The Buddha goes on in this discourse, using mythic language, to give a biting satirical re-telling of the creation myth of the Brhadaranyaka Upanishad making it quite clear that God is not quite what the absolute entity it imagines itself to be. It is not the creator, and we can see in this discourse by the Buddha and in other related ones that the idea of a single, absolute cause for the multiplicity of things, an infallible source of revealed knowledge that was different in kind from ordinary human knowledge, an unconditioned being that participates in any way in (even only as a witness to) the changes of human experience, and any kind of being that can interfere with the natural consequences of karma is rejected by the Buddha.

Elsewhere the Buddha states:

Anguttara Nikaya 3.61: "Again, monks, I [the Buddha] approached those ascetic and brahmins and said to them: 'Is it true, as they say, that you venerable ones teach and hold the view that whatever a person experiences...all that is caused by God's creation?' When they affirmed it, I said to them: 'If that is so, venerable sirs, then it is due to God's creation that people kill, steal ...[and otherwise act badly]. But those who have recourse to God's creation as the decisive factor will lack the impulse and the effort doing this or not doing that. Since for them, really and truly, no (motive) obtains that this or that ought to be done or not be done...."'


"If the pleasure and pain that beings feel are caused the creative act of a Supreme God [Issara-nimmana-hetu], then the Niganthas [Jains] surely must have been created by an evil Supreme God." MN II 222.


"The universe is without a refuge, without a Supreme God." MN II 68.


And then let us add these statements from the Pali Canon:

"He who eyes can see the sickening sight, why does not God set his creatures right? If his wide power no limits can restrain, why is his hand so rarely spread to bless? Why are his creatures all condemned to pain? Why does he not to all give happiness? Why do fraud, lies, and ignorance prevail? Why triumphs falsehood, - truth and justice fail? I count your God unjust in making a world in which to shelter wrong." J VI.208


"If God designs the life of the entire world -- the glory and the misery, the good and the evil acts, man is but an instrument of his will and God alone is responsible." - J V.238.


Samyutta Nikaya III 144: "Bhikkhus [monks, the Buddha said, holding a fleck of cow dung in his hand], if even if that much of permanent, everlasting, eternal individual selfhood/metaphysical being (attabhava), not inseparable from the idea of change, could be found, then this living the holy life could not be taught by me."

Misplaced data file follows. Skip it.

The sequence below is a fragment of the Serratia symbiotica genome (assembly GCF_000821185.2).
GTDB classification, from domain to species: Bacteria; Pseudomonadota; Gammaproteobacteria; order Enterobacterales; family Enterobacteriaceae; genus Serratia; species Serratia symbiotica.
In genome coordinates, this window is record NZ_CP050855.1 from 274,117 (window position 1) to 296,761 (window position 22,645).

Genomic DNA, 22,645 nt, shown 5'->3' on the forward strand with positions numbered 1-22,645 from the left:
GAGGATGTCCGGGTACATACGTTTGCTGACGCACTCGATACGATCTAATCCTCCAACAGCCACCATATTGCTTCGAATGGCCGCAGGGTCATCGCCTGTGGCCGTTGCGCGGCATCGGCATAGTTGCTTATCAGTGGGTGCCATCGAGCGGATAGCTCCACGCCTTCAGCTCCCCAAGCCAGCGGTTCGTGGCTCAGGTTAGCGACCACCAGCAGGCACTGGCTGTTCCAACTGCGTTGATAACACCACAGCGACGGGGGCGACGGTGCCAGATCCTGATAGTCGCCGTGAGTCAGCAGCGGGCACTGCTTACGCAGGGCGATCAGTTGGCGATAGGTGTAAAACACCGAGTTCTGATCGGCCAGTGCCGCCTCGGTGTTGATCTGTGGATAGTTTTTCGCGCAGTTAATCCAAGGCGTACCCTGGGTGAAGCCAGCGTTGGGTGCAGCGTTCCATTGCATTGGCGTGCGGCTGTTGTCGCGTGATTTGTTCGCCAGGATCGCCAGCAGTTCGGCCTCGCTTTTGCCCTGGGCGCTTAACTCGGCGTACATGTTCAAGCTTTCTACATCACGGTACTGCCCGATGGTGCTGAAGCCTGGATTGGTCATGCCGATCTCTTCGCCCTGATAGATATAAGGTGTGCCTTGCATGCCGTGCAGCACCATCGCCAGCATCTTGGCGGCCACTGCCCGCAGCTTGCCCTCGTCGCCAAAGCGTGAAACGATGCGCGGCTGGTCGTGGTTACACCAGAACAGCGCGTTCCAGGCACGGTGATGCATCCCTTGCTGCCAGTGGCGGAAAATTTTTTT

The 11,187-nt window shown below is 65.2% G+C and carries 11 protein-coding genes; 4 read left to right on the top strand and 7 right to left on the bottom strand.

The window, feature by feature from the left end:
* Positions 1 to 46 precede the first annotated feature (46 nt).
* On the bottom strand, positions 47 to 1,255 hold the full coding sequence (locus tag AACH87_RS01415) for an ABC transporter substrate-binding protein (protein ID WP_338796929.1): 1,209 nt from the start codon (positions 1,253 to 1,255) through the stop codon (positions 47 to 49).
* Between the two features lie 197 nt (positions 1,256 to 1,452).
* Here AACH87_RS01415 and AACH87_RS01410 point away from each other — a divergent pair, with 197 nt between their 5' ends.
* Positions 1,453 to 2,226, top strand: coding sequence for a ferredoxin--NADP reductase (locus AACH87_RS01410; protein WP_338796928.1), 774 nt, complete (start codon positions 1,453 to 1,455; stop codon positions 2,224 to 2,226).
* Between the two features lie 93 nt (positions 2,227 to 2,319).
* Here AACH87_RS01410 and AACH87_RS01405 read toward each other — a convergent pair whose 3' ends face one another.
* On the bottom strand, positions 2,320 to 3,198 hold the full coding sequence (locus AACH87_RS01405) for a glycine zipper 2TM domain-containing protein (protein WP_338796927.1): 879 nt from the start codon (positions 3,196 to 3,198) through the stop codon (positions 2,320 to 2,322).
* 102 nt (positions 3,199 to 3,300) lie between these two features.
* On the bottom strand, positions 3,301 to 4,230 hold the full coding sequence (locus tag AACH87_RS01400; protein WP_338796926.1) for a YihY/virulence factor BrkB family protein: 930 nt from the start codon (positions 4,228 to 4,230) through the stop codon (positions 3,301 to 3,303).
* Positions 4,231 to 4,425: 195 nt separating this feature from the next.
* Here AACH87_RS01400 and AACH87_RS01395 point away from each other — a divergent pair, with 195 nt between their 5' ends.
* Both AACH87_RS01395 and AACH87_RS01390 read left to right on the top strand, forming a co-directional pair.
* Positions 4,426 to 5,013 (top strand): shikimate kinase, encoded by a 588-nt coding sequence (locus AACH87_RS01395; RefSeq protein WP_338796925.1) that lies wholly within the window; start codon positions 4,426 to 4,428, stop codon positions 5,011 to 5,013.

Atta, in Sanskrit Atman, in this context carries a heavy metaphysical connotation, and given that the Buddha was speaking against backdrop of the two or three Upanishads that predate the Buddha, atman is a term equivalent to brahman, the absolute, the godhead - that is, self existence being par excellence (which is personified or mythologized as Brahma). The point is the Buddha was not silent on the question of god.
This being is bound to samsara, kamma is his means for going beyond.
SN I, 38.

Ar scáth a chéile a mhaireas na daoine.
People live in one another’s shelter.

"We eat cold eels and think distant thoughts." -- Jack Johnson
User avatar
tiltbillings
 
Posts: 19404
Joined: Wed Dec 31, 2008 9:25 am

Re: Theism

Postby clw_uk » Mon Mar 16, 2009 8:07 pm

Thanks Tiltbillings for all those quotes and explanations


Was exactly what i was looking for :thumbsup:



:anjali:
“ Your mind is likewise blocked. But the right road awaits you still. Cast out your doubts, your fears and your desires, let go of grief and of hope as well, for where these rule , then the mind is their subject." Boetius
User avatar
clw_uk
 
Posts: 3479
Joined: Sun Jan 11, 2009 2:36 am
Location: Wales, United Kingdom

Re: Theism

Postby retrofuturist » Mon Mar 16, 2009 10:11 pm

Excellent collection, Tilt :thumbsup:

Metta,
Retro. :)
If you have asked me of the origination of unease, then I shall explain it to you in accordance with my understanding:
Whatever various forms of unease there are in the world, They originate founded in encumbering accumulation. (Pārāyanavagga)


Exalted in mind, just open and clearly aware, the recluse trained in the ways of the sages:
One who is such, calmed and ever mindful, He has no sorrows! -- Udana IV, 7


Dharma Wheel (Mahayana / Vajrayana forum) -- Open flower ~ Open book (blog)
User avatar
retrofuturist
Site Admin
 
Posts: 14656
Joined: Tue Dec 30, 2008 9:52 pm
Location: Melbourne, Australia

Re: Theism

Postby tiltbillings » Mon Mar 16, 2009 10:43 pm

retrofuturist wrote:Excellent collection, Tilt :thumbsup:

Metta,
Retro. :)


Yeah. It comes from dealing with Baha'is who insist that the Buddha is a manifestation of their god.
This being is bound to samsara, kamma is his means for going beyond.
SN I, 38.

Ar scáth a chéile a mhaireas na daoine.
People live in one another’s shelter.

"We eat cold eels and think distant thoughts." -- Jack Johnson
User avatar
tiltbillings
 
Posts: 19404
Joined: Wed Dec 31, 2008 9:25 am

Re: Theism

Postby Individual » Mon Mar 16, 2009 10:51 pm

clw_uk wrote:Buddhism is thought of as an atheist religion, however did the Buddha ever state "there is no one powerful God" or was he just agnostic about it